New extras are an isolated score track and director Deutch talking about the film in a “Filmmaker Focus” (7:38). From early DVD releases is a look at the original ending and Ringwald’s illness (12:15). Grade: film 4 stars; extras 2 stars

Cannery Row (1982, Warner Archive Collection, Blu-ray, PG, 120 min.). Based on John Steinbeck’s “Cannery Row” and its sequel, “Sweet Thursday,” the film, written and directed by David S. Ward (writer of “The Sting,” “Sleepless in Seattle” and the two “Major League” films), features a nice performance by Nick Nolte as the semi-mysterious Doc. The film is less about Steinbeck’s novels and more the character names and the atmospheric setting.

That setting is among the closed fish canneries in post-World War II Monterey, Calif., where many down-and-out characters live, including a homeless street group led by Mack (M. Emmet Walsh of “Blade Runner,” “The Jerk”) and which includes the giant, but simple-minded Hazel (a fine performance by Frank McRae of “Last Action Hero,” “Loaded Weapon 1”). Doc (Nolte of TV’s “Rich Man, Poor Man,” “The Mandalorian” and the upcoming “Paradise Lost”) himself is sort of a marine biologist now, studying octopi among others. His semi-secret past is he used to be a very good baseball pitcher. The Seer (Sunshine Parker of “Tremors,” “The Sure Thing” with John Cusack) hangs out on the beach and says cryptic words of wisdom.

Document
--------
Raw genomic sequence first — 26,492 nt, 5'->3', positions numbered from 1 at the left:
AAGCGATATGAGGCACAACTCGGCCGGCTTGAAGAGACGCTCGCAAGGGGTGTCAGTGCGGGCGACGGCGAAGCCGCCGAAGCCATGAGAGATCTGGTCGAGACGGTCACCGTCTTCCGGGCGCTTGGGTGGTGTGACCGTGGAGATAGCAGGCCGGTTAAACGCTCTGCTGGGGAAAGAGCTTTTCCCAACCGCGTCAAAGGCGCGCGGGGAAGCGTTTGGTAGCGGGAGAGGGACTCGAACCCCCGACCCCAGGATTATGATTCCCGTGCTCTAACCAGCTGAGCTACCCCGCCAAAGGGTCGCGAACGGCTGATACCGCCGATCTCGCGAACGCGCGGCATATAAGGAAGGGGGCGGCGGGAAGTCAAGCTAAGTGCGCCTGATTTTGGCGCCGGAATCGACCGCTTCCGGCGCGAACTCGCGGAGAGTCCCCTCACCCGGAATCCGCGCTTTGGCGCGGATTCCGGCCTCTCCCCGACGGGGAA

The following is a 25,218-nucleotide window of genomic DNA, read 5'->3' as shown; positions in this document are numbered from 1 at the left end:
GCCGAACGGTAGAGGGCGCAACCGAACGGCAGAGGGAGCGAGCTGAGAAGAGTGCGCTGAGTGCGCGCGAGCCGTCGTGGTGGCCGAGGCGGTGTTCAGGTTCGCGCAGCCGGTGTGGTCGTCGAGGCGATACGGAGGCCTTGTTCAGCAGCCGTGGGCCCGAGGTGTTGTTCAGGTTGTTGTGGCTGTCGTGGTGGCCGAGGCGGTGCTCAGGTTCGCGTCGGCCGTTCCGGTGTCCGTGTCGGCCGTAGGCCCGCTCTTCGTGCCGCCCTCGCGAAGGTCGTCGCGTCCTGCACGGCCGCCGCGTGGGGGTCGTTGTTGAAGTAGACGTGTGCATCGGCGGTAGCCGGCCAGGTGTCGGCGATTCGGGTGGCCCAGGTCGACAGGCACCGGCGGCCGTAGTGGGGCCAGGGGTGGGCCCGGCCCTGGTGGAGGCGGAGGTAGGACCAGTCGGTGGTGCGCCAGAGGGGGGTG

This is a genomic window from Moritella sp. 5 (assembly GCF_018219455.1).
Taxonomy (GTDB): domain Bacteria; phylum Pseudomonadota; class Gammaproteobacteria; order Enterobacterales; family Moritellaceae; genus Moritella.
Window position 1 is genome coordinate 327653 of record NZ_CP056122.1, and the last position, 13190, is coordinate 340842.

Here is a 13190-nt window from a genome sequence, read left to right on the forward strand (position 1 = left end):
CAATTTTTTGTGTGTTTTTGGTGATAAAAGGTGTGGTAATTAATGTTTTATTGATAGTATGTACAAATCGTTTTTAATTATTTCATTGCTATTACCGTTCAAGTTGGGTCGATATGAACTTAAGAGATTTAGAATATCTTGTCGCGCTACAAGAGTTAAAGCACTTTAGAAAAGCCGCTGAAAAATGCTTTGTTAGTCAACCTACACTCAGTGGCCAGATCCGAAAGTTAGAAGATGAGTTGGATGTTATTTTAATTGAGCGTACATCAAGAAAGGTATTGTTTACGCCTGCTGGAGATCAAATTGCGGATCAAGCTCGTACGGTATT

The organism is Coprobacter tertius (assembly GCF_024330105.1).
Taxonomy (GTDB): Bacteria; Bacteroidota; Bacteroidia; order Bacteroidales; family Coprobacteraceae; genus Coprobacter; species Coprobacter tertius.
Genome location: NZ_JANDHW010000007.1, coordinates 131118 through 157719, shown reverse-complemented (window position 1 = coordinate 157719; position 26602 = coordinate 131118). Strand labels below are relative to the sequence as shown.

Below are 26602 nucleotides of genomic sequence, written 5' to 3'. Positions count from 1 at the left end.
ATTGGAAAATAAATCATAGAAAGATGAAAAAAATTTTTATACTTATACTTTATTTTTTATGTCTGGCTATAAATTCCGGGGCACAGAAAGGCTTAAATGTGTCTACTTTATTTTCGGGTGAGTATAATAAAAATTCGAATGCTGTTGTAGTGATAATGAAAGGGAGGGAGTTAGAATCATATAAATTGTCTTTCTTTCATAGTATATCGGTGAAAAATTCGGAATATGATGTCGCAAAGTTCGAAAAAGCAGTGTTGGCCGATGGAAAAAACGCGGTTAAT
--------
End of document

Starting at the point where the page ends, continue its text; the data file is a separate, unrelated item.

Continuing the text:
There’s also a brothel in the neighborhood, although it goes by the name of the Bear Flag Restaurant. It is run by Fauna Flood (Audra Lindley of “Desert Hearts,” TV’s “Three’s Company”), who takes in new arrival Suzy DeSoto (Debra Winger of “Terms of Endearment,” “An Officer and a Gentleman,” “Urban Cowboy”), a wanderer who clearly ends up in the wrong business. Eventually, Fauna asks Doc to show interest in Suzy to build up her confidence so she can find a job elsewhere, as Fauna is losing money on her.

Highlights of the film include Doc and Suzy dancing in ever more complicated style; a frog hunt by Mack and his boys; and a surprise party that goes very wrong. There also is a very emotional death. The film is very episodic; it even throws in a neighborhood baseball game – without Doc.

The film’s pluses are Nolte, the production design by Richard MacDonald and the blues-jazz score by Jack Nitzsche. John Huston narrates. There are no bonus features. Grade: 2.75 stars